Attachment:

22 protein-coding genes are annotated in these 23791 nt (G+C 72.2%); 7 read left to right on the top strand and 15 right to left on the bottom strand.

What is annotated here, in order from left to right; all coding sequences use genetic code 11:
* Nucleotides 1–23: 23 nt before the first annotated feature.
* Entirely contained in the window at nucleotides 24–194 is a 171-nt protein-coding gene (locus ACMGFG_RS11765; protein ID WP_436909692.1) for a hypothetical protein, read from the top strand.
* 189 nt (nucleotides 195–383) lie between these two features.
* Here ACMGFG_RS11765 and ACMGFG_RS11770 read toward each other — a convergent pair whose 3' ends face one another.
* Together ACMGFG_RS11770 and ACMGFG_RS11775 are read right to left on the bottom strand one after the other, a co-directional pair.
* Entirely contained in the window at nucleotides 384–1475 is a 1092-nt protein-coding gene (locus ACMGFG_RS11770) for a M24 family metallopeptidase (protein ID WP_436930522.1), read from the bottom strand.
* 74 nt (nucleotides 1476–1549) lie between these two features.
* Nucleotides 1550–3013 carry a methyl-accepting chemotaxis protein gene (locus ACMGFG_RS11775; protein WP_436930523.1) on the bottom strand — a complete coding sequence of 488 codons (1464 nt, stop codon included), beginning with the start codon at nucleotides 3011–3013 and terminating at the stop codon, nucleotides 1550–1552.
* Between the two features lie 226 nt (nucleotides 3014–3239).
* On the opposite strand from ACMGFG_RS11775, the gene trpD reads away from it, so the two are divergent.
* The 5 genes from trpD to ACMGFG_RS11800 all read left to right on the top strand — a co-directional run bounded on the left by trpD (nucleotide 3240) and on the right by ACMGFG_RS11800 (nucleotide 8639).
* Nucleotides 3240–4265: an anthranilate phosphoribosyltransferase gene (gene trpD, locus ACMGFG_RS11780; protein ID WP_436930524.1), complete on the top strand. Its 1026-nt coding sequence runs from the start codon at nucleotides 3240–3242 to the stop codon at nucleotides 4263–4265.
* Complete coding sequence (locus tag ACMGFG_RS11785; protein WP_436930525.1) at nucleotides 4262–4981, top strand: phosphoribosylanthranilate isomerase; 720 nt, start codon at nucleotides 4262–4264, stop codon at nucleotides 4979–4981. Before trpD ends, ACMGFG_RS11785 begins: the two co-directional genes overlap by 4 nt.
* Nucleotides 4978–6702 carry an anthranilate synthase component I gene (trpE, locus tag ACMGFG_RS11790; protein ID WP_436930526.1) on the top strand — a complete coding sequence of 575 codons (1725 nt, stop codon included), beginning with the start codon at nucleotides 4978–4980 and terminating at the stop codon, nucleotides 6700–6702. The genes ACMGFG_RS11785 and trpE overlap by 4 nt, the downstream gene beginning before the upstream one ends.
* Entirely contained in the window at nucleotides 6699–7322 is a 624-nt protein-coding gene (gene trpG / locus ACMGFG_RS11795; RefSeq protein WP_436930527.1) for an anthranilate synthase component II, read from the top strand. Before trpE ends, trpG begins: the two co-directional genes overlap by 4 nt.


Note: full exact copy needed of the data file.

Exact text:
22 protein-coding genes are annotated in these 23791 nt (G+C 72.2%); 7 read left to right on the top strand and 15 right to left on the bottom strand.

What is annotated here, in order from left to right; all coding sequences use genetic code 11:
* Nucleotides 1–23: 23 nt before the first annotated feature.
* Entirely contained in the window at nucleotides 24–194 is a 171-nt protein-coding gene (locus ACMGFG_RS11765; protein ID WP_436909692.1) for a hypothetical protein, read from the top strand.
* 189 nt (nucleotides 195–383) lie between these two features.
* Here ACMGFG_RS11765 and ACMGFG_RS11770 read toward each other — a convergent pair whose 3' ends face one another.
* Together ACMGFG_RS11770 and ACMGFG_RS11775 are read right to left on the bottom strand one after the other, a co-directional pair.
* Entirely contained in the window at nucleotides 384–1475 is a 1092-nt protein-coding gene (locus ACMGFG_RS11770) for a M24 family metallopeptidase (protein ID WP_436930522.1), read from the bottom strand.
* 74 nt (nucleotides 1476–1549) lie between these two features.
* Nucleotides 1550–3013 carry a methyl-accepting chemotaxis protein gene (locus ACMGFG_RS11775; protein WP_436930523.1) on the bottom strand — a complete coding sequence of 488 codons (1464 nt, stop codon included), beginning with the start codon at nucleotides 3011–3013 and terminating at the stop codon, nucleotides 1550–1552.
* Between the two features lie 226 nt (nucleotides 3014–3239).
* On the opposite strand from ACMGFG_RS11775, the gene trpD reads away from it, so the two are divergent.
* The 5 genes from trpD to ACMGFG_RS11800 all read left to right on the top strand — a co-directional run bounded on the left by trpD (nucleotide 3240) and on the right by ACMGFG_RS11800 (nucleotide 8639).
* Nucleotides 3240–4265: an anthranilate phosphoribosyltransferase gene (gene trpD, locus ACMGFG_RS11780; protein ID WP_436930524.1), complete on the top strand. Its 1026-nt coding sequence runs from the start codon at nucleotides 3240–3242 to the stop codon at nucleotides 4263–4265.
* Complete coding sequence (locus tag ACMGFG_RS11785; protein WP_436930525.1) at nucleotides 4262–4981, top strand: phosphoribosylanthranilate isomerase; 720 nt, start codon at nucleotides 4262–4264, stop codon at nucleotides 4979–4981. Before trpD ends, ACMGFG_RS11785 begins: the two co-directional genes overlap by 4 nt.
* Nucleotides 4978–6702 carry an anthranilate synthase component I gene (trpE, locus tag ACMGFG_RS11790; protein ID WP_436930526.1) on the top strand — a complete coding sequence of 575 codons (1725 nt, stop codon included), beginning with the start codon at nucleotides 4978–4980 and terminating at the stop codon, nucleotides 6700–6702. The genes ACMGFG_RS11785 and trpE overlap by 4 nt, the downstream gene beginning before the upstream one ends.
* Entirely contained in the window at nucleotides 6699–7322 is a 624-nt protein-coding gene (gene trpG / locus ACMGFG_RS11795; RefSeq protein WP_436930527.1) for an anthranilate synthase component II, read from the top strand. Before trpE ends, trpG begins: the two co-directional genes overlap by 4 nt.